Having always had a keen interest for humanitarian work, I wanted to involve myself with this area of physiotherapy having recently qualified. Whilst being a member of ADAPT, I was given the opportunity to spend some time working with ‘World Hope International’ in Sierra Leone, through the working relationships I had built. More specifically, I got involved in the ‘Engage the Children (ETC) Programme’ led by physiotherapist Anna Vines. In total, I was living in Freetown for three months, all the while gaining invaluable experience in the field of Global Health, especially as this was my first time working in this area.
I spent time working in a range of both clinic and community settings treating children with disabilities in Freetown and also occasionally up-country. The work I undertook involved treating children through exercises, distributing handmade equipment to aid positioning, and providing education to both families and communities to try and reduce the stigma surrounding disabilities. During my stay I was lucky enough to be involved in the ETC annual beach outing where we brought all of our families together to celebrate disability in an open and supportive environment.
Personally, this trip was about gaining first-hand experience in the Global Health world to hopefully pursue this area of work in the future. In addition to this, I wanted to be involved in Paediatric Physiotherapy, with it being a keen area of interest for me. Experience is what I desired and experience is what I got! From my first day, I was welcomed into the team and got myself stuck in with the work at hand, which allowed me to not only build my competencies in clinical skills but also my confidence in working in settings with limited health resources and infrastructure.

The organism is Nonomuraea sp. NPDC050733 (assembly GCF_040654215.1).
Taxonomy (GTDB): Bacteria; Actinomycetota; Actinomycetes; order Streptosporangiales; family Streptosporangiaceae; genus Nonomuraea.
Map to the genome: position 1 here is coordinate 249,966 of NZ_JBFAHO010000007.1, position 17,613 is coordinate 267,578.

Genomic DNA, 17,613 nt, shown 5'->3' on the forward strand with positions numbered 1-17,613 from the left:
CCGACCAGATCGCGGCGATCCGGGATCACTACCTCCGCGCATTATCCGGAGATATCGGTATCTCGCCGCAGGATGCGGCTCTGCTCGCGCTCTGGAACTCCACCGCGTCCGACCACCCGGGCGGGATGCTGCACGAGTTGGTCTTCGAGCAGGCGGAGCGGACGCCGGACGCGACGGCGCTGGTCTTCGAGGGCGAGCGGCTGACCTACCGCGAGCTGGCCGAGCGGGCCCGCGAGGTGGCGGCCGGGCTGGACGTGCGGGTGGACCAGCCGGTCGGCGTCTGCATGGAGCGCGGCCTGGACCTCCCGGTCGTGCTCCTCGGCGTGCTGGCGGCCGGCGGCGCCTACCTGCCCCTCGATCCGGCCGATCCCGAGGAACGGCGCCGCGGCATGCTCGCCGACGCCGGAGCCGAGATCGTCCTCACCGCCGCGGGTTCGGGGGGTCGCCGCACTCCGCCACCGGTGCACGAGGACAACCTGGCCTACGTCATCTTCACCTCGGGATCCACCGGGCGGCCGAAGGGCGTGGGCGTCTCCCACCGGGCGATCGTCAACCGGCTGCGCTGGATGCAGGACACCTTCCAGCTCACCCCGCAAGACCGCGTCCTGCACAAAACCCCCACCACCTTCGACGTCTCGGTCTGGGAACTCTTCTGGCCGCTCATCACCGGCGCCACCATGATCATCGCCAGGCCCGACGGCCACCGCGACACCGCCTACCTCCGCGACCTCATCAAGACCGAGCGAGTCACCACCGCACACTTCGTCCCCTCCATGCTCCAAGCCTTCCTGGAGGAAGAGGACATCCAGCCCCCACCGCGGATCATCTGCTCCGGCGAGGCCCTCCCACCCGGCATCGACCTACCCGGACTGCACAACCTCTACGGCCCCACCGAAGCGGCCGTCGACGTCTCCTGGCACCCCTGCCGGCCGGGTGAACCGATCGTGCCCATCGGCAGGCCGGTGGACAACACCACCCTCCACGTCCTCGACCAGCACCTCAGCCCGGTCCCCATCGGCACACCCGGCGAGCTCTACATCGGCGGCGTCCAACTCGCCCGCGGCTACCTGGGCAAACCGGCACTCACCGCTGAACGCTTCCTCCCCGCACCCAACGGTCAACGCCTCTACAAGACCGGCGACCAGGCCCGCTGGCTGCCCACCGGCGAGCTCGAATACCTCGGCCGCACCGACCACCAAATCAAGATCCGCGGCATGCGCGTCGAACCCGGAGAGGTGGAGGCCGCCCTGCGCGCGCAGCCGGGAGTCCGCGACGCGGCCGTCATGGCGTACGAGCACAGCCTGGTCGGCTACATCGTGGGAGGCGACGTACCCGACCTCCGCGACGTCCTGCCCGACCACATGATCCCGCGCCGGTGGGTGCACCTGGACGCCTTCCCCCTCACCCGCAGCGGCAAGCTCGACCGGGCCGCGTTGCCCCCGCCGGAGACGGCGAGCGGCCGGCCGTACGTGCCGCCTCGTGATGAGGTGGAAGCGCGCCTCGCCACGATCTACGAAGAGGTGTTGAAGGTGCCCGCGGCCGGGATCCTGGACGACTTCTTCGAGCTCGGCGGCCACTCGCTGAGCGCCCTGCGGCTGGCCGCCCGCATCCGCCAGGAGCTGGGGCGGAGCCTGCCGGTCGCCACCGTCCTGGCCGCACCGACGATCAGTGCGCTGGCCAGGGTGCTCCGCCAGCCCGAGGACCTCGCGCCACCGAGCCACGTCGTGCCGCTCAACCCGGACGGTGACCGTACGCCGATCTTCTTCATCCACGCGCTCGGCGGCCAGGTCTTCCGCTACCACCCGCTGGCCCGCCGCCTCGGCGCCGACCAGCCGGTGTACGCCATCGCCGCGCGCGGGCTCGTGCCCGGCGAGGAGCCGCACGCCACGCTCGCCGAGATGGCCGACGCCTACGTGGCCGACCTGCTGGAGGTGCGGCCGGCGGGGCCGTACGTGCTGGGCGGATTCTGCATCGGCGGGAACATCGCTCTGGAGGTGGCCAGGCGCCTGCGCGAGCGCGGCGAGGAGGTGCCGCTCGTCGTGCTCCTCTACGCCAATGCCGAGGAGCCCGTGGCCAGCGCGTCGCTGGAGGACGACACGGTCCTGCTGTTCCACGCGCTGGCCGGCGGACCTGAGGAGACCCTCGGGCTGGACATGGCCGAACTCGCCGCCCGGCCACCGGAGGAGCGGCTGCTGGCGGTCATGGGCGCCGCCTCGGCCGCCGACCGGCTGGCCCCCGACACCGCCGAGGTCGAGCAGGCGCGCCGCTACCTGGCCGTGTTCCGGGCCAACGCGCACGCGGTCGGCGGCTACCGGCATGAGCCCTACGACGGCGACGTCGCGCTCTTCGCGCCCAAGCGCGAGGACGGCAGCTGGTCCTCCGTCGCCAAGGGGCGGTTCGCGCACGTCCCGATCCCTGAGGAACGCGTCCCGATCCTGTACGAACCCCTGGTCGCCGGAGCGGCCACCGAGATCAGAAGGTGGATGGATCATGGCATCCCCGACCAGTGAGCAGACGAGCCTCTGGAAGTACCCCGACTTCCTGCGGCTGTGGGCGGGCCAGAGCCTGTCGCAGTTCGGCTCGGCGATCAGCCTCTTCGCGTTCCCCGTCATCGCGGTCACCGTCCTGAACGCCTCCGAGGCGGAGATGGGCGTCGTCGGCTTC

During my time I definitely encountered some challenges; one of the main ones was learning how to adapt according to the surroundings. For example, on many of our home visits equipment, toys, and resources were all limited, meaning that I had to be adapt in my treatment methods. Another challenge was the language barrier, the main language spoken in Sierra Leone is Krio. One of the biggest highlights for me from my entire stay, was actually becoming more confident in speaking Krio, partially in clinic. Speaking Krio to patients and their families made me feel like I was able to improve on my communication and quality of treatment.
I was able to build meaningful relationships with patients and colleagues which only furthered my passion for this area of work and made me feel genuinely fulfilled in the job I was doing.
My future plan following on from this experience is to gain a job completing Band 5 rotations in the UK for the NHS. I want to build my skills and competencies, to allow me to fully equip myself for more roles in Humanitarian and Global Health work in the future. Of course, I will continue to be a member of ADAPT to ensure I keep up to date with Global Health affairs and learn through frequent webinars and working relationships.
I think if I were to give any advice or take-home points, I would say that if you are interested in this type of work there are opportunities around if you are willing to look and find them. I would urge anyone who is interested to seek more information through ADAPT and to also reach out to other physios who have competed similar work.